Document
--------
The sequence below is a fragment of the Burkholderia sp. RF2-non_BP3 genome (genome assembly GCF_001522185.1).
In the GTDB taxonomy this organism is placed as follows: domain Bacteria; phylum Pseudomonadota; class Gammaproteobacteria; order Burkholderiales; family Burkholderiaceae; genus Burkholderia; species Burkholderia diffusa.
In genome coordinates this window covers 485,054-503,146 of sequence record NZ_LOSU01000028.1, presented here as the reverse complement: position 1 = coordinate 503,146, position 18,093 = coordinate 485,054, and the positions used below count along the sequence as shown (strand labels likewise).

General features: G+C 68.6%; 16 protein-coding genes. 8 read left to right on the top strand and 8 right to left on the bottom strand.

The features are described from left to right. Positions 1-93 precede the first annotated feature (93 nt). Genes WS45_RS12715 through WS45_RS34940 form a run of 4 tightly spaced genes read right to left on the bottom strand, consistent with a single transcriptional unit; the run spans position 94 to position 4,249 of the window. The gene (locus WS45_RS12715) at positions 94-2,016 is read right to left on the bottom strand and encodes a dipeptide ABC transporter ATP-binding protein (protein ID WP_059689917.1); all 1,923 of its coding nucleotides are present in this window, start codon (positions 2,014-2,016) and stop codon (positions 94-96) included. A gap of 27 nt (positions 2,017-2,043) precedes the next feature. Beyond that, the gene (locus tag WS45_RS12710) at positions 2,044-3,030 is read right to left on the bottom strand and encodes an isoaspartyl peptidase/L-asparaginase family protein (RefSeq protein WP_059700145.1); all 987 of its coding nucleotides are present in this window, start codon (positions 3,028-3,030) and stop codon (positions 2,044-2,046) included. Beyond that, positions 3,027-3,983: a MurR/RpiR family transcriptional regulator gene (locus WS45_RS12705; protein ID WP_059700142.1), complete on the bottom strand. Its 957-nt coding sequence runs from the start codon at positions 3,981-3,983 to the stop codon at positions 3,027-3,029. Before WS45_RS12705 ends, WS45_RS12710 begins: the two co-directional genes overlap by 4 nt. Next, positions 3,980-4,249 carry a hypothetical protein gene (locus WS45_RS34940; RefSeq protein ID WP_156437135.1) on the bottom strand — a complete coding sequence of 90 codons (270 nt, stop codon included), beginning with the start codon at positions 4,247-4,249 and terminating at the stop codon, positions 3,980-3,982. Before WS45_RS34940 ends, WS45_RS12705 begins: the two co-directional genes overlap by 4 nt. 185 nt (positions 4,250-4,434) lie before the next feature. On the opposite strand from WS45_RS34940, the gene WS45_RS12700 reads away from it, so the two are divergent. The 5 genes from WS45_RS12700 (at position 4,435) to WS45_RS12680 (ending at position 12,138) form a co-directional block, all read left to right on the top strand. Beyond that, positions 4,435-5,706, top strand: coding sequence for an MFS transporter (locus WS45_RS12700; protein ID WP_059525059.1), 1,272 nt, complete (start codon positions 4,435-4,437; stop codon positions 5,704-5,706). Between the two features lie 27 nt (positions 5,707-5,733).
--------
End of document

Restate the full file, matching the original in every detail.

The sequence below is a fragment of the Burkholderia sp. RF2-non_BP3 genome (genome assembly GCF_001522185.1).
In the GTDB taxonomy this organism is placed as follows: domain Bacteria; phylum Pseudomonadota; class Gammaproteobacteria; order Burkholderiales; family Burkholderiaceae; genus Burkholderia; species Burkholderia diffusa.
In genome coordinates this window covers 485,054-503,146 of sequence record NZ_LOSU01000028.1, presented here as the reverse complement: position 1 = coordinate 503,146, position 18,093 = coordinate 485,054, and the positions used below count along the sequence as shown (strand labels likewise).

General features: G+C 68.6%; 16 protein-coding genes. 8 read left to right on the top strand and 8 right to left on the bottom strand.

The features are described from left to right. Positions 1-93 precede the first annotated feature (93 nt). Genes WS45_RS12715 through WS45_RS34940 form a run of 4 tightly spaced genes read right to left on the bottom strand, consistent with a single transcriptional unit; the run spans position 94 to position 4,249 of the window. The gene (locus WS45_RS12715) at positions 94-2,016 is read right to left on the bottom strand and encodes a dipeptide ABC transporter ATP-binding protein (protein ID WP_059689917.1); all 1,923 of its coding nucleotides are present in this window, start codon (positions 2,014-2,016) and stop codon (positions 94-96) included. A gap of 27 nt (positions 2,017-2,043) precedes the next feature. Beyond that, the gene (locus tag WS45_RS12710) at positions 2,044-3,030 is read right to left on the bottom strand and encodes an isoaspartyl peptidase/L-asparaginase family protein (RefSeq protein WP_059700145.1); all 987 of its coding nucleotides are present in this window, start codon (positions 3,028-3,030) and stop codon (positions 2,044-2,046) included. Beyond that, positions 3,027-3,983: a MurR/RpiR family transcriptional regulator gene (locus WS45_RS12705; protein ID WP_059700142.1), complete on the bottom strand. Its 957-nt coding sequence runs from the start codon at positions 3,981-3,983 to the stop codon at positions 3,027-3,029. Before WS45_RS12705 ends, WS45_RS12710 begins: the two co-directional genes overlap by 4 nt. Next, positions 3,980-4,249 carry a hypothetical protein gene (locus WS45_RS34940; RefSeq protein ID WP_156437135.1) on the bottom strand — a complete coding sequence of 90 codons (270 nt, stop codon included), beginning with the start codon at positions 4,247-4,249 and terminating at the stop codon, positions 3,980-3,982. Before WS45_RS34940 ends, WS45_RS12705 begins: the two co-directional genes overlap by 4 nt. 185 nt (positions 4,250-4,434) lie before the next feature. On the opposite strand from WS45_RS34940, the gene WS45_RS12700 reads away from it, so the two are divergent. The 5 genes from WS45_RS12700 (at position 4,435) to WS45_RS12680 (ending at position 12,138) form a co-directional block, all read left to right on the top strand. Beyond that, positions 4,435-5,706, top strand: coding sequence for an MFS transporter (locus WS45_RS12700; protein ID WP_059525059.1), 1,272 nt, complete (start codon positions 4,435-4,437; stop codon positions 5,704-5,706). Between the two features lie 27 nt (positions 5,707-5,733).